The peasants are revolting: This year’s farmer protests are a mere foretaste of what is to come if Brussels does not change tack

Farmers brought their message of frustration and anger directly to Brussels law-makers on February 1 by bringing the EU quarter to a standstill. (Peter Caddle/Brussels Signal)


Europe’s recent spate of protests by farmers may appear to involve a coincidental concurrence of otherwise unrelated concerns. They weren’t.

The EU’s Green Deal goals are inexorably in conflict with its agricultural industry. These protests, successful as they were, will be only the first in a series of peasant revolts unless the EU changes course and scales back its climate ambitions.

The Green Deal’s massive ambition means it must upend the EU’s rural population. Its goal of 90 per cent reduction in greenhouse gas emissions by 2024, compared with 1990 levels, cannot be accomplished by tinkering around the edges.

Every part of the European economy must be transformed to meet this goal, farming included.

Farming is perhaps a fitting place for popular discontent to first arise. Europe’s farmers have been protected and subsidised for decades through the EU’s Common Agricultural Policy.

This maze of subsidies, import controls, and regulations has helped boost EU food production above that which pure market forces would have allowed. The result is that the share of workers who are employed in agriculture is much higher in many EU countries than in farming powerhouses like the United States and Canada.

This makes farming an attractive place for climate warriors to make an initial focus. Farmers comprise a small, easily targetable portion of the population while also being a sector propped up by state intervention.

One can imagine a political outcome where urban consumers join with climate activists to force changes to farming, resulting in a theoretical win-win of lower food prices and decreased greenhouse gas emissions.

The fact that this fantasy scenario came crashing down so quickly shows the political folly of the Green Deal generally.

Europeans’ standard of living depends on the release of greenhouse gasses, whether directly through consumption of electricity or fossil fuels or indirectly through the consumption of meat or the use of pesticides to increase agricultural yields.

Any attempt to seriously curtail those emissions will cause economic pain to those affected. They will naturally resist, through protests or ultimately at the voting booth.

Farmers may be only a small part of the population, but they wield outsized influence everywhere for cultural and economic reasons.

Culturally they are seen as custodians of an historical way of life, one that retains an attraction for stressed urban workers.

Economically, farming is an economic engine for smaller and medium-sized communities that are not attractive for modern industrial or knowledge-based industries. They thus appeal to the urban dweller emotionally while attracting more popular support from rural elements because of the rural population’s dependence on agriculture to support their other jobs.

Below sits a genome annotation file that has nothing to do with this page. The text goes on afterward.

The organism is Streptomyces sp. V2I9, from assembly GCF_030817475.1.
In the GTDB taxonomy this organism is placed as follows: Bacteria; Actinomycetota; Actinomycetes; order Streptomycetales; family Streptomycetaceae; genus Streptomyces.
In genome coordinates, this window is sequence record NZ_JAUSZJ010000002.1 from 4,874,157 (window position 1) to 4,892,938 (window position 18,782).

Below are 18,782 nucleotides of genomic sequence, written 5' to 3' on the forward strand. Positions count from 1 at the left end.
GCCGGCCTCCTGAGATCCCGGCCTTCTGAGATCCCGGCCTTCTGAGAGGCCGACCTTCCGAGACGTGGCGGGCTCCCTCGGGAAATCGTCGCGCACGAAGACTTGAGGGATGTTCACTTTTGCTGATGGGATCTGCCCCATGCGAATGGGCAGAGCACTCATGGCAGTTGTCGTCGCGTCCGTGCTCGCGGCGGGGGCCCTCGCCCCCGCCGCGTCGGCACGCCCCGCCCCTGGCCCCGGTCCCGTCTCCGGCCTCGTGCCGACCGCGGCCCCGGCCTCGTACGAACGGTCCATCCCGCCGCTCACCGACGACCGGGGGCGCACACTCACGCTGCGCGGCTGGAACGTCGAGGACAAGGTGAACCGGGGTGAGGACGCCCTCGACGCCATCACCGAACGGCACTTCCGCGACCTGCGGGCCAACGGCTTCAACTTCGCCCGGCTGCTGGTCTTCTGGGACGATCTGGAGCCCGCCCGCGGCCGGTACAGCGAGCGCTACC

That combination is clearly why the farmer protests could succeed so quickly and spectacularly.

EU leaders could see that the broader electorate was not on their side. With EU elections approaching, it was wiser to retreat now in the hope that pro-Green Deal forces would be in a stronger position afterwards.

That, however, is mere hope unsupported by logic. There is no example within the EU of a strong climate policy that has emerged unscathed from serious political backlash.

Germany’s coalition government, for example, had to water down its proposed home boiler regulation when homeowners rebelled.

Trying to force the same policies down unwilling throats after the summer vote will only exacerbate the continent’s drift toward populism, something that frightens Brussels mandarins to their core.

The farmer revolt is also indicative of a continental trend towards a politics of city against countryside.

The Central European nations have clear rural/urban political divides, as can be seen in the recent Slovakian and Polish votes.

But the same is increasingly true in Western Europe. The populist AfD and Freie Wahler gained vote share most in rural Bavaria in last year’s Land election.

Populist parties such as Sweden’s Sweden Democrats and the Netherlands’ PVV also fared much better in smaller and rural communities than they did in the larger cities. Pushing forward with anti-farmer Green policies will only exacerbate this shift.

EU leaders should see the protests as a warning sign and adapt accordingly.

Sustainable progress against climate change will only arise through incremental, not revolutionary, policies. Support for research into things like pesticides or fertilizers that release fewer greenhouse gasses will be much wiser than trying to revamp the entire economy in a generation.

Europe’s aging electorate will be less, not more, open to dramatic change over time. This year’s farmer’s protests will be mild in comparison to what will come if Europe’s leaders fail to take note.